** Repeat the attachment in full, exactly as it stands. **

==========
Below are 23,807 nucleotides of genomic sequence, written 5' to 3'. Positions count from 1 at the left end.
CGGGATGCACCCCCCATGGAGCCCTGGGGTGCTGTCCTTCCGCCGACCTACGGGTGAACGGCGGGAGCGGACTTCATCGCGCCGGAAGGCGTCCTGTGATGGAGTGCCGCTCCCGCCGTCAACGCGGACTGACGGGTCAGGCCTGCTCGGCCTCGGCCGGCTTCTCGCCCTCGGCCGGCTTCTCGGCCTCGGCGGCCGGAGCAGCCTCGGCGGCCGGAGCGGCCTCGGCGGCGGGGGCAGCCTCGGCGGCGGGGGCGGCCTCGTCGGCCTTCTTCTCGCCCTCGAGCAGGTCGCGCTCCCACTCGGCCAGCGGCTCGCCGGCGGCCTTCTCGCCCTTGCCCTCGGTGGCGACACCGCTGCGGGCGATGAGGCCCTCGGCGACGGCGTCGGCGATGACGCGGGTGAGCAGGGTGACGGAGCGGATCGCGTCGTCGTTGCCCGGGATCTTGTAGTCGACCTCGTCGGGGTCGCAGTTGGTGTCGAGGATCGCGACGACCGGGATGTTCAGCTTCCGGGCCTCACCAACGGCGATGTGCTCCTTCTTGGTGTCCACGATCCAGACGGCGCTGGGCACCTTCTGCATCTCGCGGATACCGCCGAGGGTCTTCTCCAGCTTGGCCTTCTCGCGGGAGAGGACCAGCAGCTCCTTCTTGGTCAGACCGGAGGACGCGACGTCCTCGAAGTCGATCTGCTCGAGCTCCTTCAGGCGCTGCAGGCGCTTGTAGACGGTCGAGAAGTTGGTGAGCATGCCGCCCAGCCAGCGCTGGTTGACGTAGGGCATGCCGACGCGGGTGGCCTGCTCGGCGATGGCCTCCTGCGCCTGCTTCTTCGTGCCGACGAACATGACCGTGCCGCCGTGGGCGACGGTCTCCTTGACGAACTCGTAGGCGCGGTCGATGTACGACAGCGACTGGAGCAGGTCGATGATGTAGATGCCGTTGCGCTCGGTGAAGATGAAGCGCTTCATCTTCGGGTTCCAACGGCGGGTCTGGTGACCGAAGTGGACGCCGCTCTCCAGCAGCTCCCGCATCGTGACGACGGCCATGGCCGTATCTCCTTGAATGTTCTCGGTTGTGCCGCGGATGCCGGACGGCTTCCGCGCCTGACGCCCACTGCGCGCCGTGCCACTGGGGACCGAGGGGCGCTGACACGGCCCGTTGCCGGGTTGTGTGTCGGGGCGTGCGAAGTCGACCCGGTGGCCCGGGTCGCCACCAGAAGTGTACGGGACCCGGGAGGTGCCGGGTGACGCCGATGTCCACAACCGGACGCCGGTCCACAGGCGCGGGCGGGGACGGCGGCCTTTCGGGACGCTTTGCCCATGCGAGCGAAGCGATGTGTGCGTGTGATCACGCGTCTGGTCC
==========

Below are 23,807 nucleotides of genomic sequence, written 5' to 3'. Positions count from 1 at the left end.
CGGGATGCACCCCCCATGGAGCCCTGGGGTGCTGTCCTTCCGCCGACCTACGGGTGAACGGCGGGAGCGGACTTCATCGCGCCGGAAGGCGTCCTGTGATGGAGTGCCGCTCCCGCCGTCAACGCGGACTGACGGGTCAGGCCTGCTCGGCCTCGGCCGGCTTCTCGCCCTCGGCCGGCTTCTCGGCCTCGGCGGCCGGAGCAGCCTCGGCGGCCGGAGCGGCCTCGGCGGCGGGGGCAGCCTCGGCGGCGGGGGCGGCCTCGTCGGCCTTCTTCTCGCCCTCGAGCAGGTCGCGCTCCCACTCGGCCAGCGGCTCGCCGGCGGCCTTCTCGCCCTTGCCCTCGGTGGCGACACCGCTGCGGGCGATGAGGCCCTCGGCGACGGCGTCGGCGATGACGCGGGTGAGCAGGGTGACGGAGCGGATCGCGTCGTCGTTGCCCGGGATCTTGTAGTCGACCTCGTCGGGGTCGCAGTTGGTGTCGAGGATCGCGACGACCGGGATGTTCAGCTTCCGGGCCTCACCAACGGCGATGTGCTCCTTCTTGGTGTCCACGATCCAGACGGCGCTGGGCACCTTCTGCATCTCGCGGATACCGCCGAGGGTCTTCTCCAGCTTGGCCTTCTCGCGGGAGAGGACCAGCAGCTCCTTCTTGGTCAGACCGGAGGACGCGACGTCCTCGAAGTCGATCTGCTCGAGCTCCTTCAGGCGCTGCAGGCGCTTGTAGACGGTCGAGAAGTTGGTGAGCATGCCGCCCAGCCAGCGCTGGTTGACGTAGGGCATGCCGACGCGGGTGGCCTGCTCGGCGATGGCCTCCTGCGCCTGCTTCTTCGTGCCGACGAACATGACCGTGCCGCCGTGGGCGACGGTCTCCTTGACGAACTCGTAGGCGCGGTCGATGTACGACAGCGACTGGAGCAGGTCGATGATGTAGATGCCGTTGCGCTCGGTGAAGATGAAGCGCTTCATCTTCGGGTTCCAACGGCGGGTCTGGTGACCGAAGTGGACGCCGCTCTCCAGCAGCTCCCGCATCGTGACGACGGCCATGGCCGTATCTCCTTGAATGTTCTCGGTTGTGCCGCGGATGCCGGACGGCTTCCGCGCCTGACGCCCACTGCGCGCCGTGCCACTGGGGACCGAGGGGCGCTGACACGGCCCGTTGCCGGGTTGTGTGTCGGGGCGTGCGAAGTCGACCCGGTGGCCCGGGTCGCCACCAGAAGTGTACGGGACCCGGGAGGTGCCGGGTGACGCCGATGTCCACAACCGGACGCCGGTCCACAGGCGCGGGCGGGGACGGCGGCCTTTCGGGACGCTTTGCCCATGCGAGCGAAGCGATGTGTGCGTGTGATCACGCGTCTGGTCC